Becoming one nation | By Dr Zia Ahmed


Becoming one nation

PAKISTAN, at first, needs to be ONE nation. After Pakistani people become one nation, most problems and issues will be solved, and happiness will be commonly available. The methodologies to deal with these would be successful only after this is achieved. Right now, the people at the helm of the affairs have shown little regret for their inability to come up with measures to develop Pakistanis into one nation. People constantly realize the loss of their socio-political rights. This incapability is creating not only socio-political but also financial issues in Pakistan. The nation is feeling divided into multiple groups and ethnicities, which are very seldom in love with each other.

The absence of love and fraternity with each group, community and caste creates tangibly suspicion and doubts about each other. Pakistan is suffering from its socio-political turmoil only because of the rudderlessness in attachment attitude and no national imagery is developed other than releasing a few songs. The very reason holds good for multiple opinions and regionalism plus linguistic divide. A nation without a uniform direction is always in trouble because it cannot achieve its national targets. This needs to be addressed on a war footing and without delay to save the future of the posterity.

The people, government and business community are all living a life of uncertainty and finding no way out of it. The common man suffers from high inflation and rising prices and cannot maintain his family. It has become almost impossible for the common man to provide his children with education and good life. The people who can control and manage this situation are engrossed in saving their socio-political situation, and their attention is diverted from their actual responsibilities. Consequently, only personalities get empowered and the state and its institutions weaken.

The essential outcome of such a situation is the individualization of the policies, not state-centered. Many controllable variables are let loose and so ultimately become unmanageable. For example, population growth in Pakistan has not been paid any heed to, and consequently, it has become growingly monstrous, which is extremely difficult to manage. The same happens with the division of resources and their ownership. The country constantly remains under threat of conspiracies and intrigues, and lack of ownership occasionally lends them success. The same happens with national policies and plans.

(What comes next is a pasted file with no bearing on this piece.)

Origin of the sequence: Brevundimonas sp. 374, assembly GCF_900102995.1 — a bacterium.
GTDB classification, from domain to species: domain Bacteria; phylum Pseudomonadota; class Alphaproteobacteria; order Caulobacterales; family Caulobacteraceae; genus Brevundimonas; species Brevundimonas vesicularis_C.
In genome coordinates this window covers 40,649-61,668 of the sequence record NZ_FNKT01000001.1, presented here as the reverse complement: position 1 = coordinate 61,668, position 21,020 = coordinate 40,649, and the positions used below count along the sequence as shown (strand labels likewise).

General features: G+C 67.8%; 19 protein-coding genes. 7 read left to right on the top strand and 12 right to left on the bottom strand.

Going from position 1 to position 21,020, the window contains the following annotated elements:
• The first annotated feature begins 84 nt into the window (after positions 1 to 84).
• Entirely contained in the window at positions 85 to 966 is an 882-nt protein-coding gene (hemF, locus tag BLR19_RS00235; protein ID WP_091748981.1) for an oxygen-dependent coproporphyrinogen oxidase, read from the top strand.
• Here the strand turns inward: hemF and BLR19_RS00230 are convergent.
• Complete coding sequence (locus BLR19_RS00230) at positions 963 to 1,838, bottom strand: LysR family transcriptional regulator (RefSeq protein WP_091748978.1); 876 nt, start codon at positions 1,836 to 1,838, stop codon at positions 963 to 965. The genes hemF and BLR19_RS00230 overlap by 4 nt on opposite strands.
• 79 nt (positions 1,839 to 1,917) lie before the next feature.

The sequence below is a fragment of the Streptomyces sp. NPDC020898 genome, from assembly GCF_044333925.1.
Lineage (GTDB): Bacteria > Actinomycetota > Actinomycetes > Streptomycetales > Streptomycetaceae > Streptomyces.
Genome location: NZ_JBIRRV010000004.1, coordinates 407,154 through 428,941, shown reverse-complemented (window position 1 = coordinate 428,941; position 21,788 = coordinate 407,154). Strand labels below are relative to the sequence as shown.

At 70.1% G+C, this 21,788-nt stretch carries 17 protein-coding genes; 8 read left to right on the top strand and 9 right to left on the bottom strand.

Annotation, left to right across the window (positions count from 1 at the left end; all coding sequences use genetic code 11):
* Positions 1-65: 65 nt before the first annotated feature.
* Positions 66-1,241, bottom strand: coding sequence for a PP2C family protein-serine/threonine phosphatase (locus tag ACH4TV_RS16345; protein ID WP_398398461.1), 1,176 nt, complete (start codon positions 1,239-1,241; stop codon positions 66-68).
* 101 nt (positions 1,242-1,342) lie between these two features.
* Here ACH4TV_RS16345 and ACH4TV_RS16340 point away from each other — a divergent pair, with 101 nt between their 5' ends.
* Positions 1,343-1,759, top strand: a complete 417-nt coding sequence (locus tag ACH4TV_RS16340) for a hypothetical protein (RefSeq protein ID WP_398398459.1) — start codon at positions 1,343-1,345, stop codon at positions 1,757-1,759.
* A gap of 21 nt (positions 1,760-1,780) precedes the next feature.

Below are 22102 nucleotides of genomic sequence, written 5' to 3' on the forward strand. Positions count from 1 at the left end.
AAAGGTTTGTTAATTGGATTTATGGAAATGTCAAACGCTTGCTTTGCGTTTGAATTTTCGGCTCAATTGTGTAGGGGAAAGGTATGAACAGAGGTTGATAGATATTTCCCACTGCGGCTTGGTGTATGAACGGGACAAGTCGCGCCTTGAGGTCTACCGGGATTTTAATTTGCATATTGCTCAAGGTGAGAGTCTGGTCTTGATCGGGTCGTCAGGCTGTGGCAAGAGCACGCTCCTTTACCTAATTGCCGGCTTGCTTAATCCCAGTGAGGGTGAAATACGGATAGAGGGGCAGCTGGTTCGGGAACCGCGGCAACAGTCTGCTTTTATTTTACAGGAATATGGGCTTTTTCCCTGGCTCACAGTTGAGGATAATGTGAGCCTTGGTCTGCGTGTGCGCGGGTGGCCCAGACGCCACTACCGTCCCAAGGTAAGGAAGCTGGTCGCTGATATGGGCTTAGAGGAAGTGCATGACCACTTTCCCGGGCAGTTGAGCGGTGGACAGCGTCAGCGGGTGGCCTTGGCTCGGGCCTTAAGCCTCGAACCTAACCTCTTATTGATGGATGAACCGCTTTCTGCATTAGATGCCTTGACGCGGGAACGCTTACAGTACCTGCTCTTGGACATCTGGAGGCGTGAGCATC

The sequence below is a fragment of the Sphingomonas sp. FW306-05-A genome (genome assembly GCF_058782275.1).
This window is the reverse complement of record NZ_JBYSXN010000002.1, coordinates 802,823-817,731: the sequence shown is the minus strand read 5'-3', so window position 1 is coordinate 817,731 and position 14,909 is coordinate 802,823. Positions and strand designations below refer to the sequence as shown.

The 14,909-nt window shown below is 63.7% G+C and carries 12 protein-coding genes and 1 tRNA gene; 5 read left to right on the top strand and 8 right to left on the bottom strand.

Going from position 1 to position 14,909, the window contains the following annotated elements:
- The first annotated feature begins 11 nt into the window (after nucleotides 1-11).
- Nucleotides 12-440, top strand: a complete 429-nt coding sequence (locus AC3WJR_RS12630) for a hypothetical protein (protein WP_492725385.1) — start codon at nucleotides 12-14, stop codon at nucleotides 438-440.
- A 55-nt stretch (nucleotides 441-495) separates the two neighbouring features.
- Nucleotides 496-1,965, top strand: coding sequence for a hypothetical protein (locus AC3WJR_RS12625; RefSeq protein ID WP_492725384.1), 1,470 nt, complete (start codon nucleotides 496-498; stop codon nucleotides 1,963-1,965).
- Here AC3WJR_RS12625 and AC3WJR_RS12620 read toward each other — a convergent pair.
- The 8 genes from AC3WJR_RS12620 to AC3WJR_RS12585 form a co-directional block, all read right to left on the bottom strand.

Three areas need to be radically reformed for this purpose. Firstly, the syllabi will be molded into a national shape rather than a regional one. Even if the regional themes are carried out, national ones must be predominant. While reforming syllabi, ground realities must be incorporated by the ones who love the State and not by a few chosen and hand-picked people. Besides these radical reforms, all Pakistanis must study ONE syllabus from primary to secondary. The language issue must be settled once and for all by declaring that the English language cannot be done away with. So, every Pakistani must learn three languages: regional, national and international. This would help provide an educational direction for the upcoming generations.

The second area is our literature. The same regional, national and international approach should be adopted in its production, analysis and research. At least for students, scholars and academicians, reading and analyzing literature must be made compulsory. All types of exams in the country must include questions about Pakistani national and regional literature in all languages. The national literature must be popularized through other means as well. For example, local, regional and national authors must be rewarded for their original production and contributions. This can help promote national imaginary, facilitating national bonding of the people. Department of comparative literature can also be established at the university level without colonial biases, thus creating a proper space for the national imaginary. Thirdly, another best way is to strengthen and promote national institutions. People must be made aware of these institutions’ mandate, power, and responsibilities. People in all regions of Pakistan must know that these institutions are created with consensus, are meant to promote national patriotic agenda and are all working in one direction to provide socio-cultural development to Pakistani people. The funding must be provided to enhance Pakistan’s softer yet progressive image through digital and social media. Universities and colleges must be linked with this media so that national awareness can be spread among the youth and are also provided platforms for their right to speech. And above all, the concept of positive pride among our people must be encouraged. They must be confident that they are one of the best people in the world and strive to achieve this end every moment. It should never be, however, a negative pride. It should be for a healthy competition with the other nations. All this needs to be jump-started and then continuously maintained until we begin thinking about being one people striving toward one goal. Pakistan is our country and we are Pakistani people.

—The writer is a Professor of English at Emerson University, Multan, and has a vast international exposure.